Lit right up after a few minutes. Now it's slowing down some as the bottom is turning to coal. Stove is about 425 on top. Air is wide open to help out.
  13. Ken45

    Ken45 Minister of Fire

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    Let me just ask, "what's ideal"? I know 18% is often considered a "minimum" for seasoned wood, but that's still over 600 pounds of water per cord and "Each pound of water vaporized uses about 1,200 Btu" (extension.missouri.edu)

    How much more heat do you get with a second year of seasoning?

    I can definitely tell the difference between wood that has been seasoned six months and 18 months.
  14. woodmiser

    woodmiser New Member

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    About half hour later, air wide open, stove temp has risen to 435. I like it.
  15. oldspark

    oldspark Guest

    Now were getting somewhere, why do you think wood has to be that dry, they test the stoves at either 20 or 25%, 18% wood bursts into flame in seconds and get the stove hot in no time. Now if wood could load itself into the wood burner with a little more age on it I'm all for it. I CAN tell when wood is really dry as it tends to burn up quicker.
    Another thing where have you read that 18% is the minimum, that's crap also.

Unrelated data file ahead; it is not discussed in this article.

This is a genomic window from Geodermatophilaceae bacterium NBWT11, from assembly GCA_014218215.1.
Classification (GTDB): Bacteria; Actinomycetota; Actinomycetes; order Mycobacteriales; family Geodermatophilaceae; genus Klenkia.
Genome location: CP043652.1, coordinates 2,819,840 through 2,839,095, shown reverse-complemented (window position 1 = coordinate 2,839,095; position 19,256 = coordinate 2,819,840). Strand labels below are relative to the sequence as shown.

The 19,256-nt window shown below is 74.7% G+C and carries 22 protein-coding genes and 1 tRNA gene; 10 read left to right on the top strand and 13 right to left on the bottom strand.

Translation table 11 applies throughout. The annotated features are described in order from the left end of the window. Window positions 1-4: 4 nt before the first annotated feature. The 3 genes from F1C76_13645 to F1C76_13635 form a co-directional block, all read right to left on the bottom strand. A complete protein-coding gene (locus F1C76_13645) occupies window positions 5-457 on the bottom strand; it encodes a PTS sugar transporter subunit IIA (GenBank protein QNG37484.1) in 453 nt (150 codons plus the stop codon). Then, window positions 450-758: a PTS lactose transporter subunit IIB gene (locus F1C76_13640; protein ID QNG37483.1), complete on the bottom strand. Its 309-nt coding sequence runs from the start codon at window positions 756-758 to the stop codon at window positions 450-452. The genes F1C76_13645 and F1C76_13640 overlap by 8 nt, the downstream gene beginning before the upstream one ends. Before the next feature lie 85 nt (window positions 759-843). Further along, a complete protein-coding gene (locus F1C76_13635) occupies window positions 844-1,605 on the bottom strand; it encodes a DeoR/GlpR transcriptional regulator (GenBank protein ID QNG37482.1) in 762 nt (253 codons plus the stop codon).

16. woodmiser

    woodmiser New Member

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    I added two more splits burned about 10 minutes wide open, now I just turned down the air to cruise mode.... no smoke.

    I love this wood. It's this years live cut ash with only a few months dry time.
  17. oldspark

    oldspark Guest

    I have some of this years ash I cut in the spring and some that is 17 months old and can not tell any difference, the ash I cut last spring starts and burns well.
  18. woodmiser

    woodmiser New Member

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    It's holding my Equinox at 400 stove top. That's saying something.
  19. LLigetfa

    LLigetfa Minister of Fire

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    Sounds like another oldtimer's "wood is too dry" debate recently proliferated by OWB guys.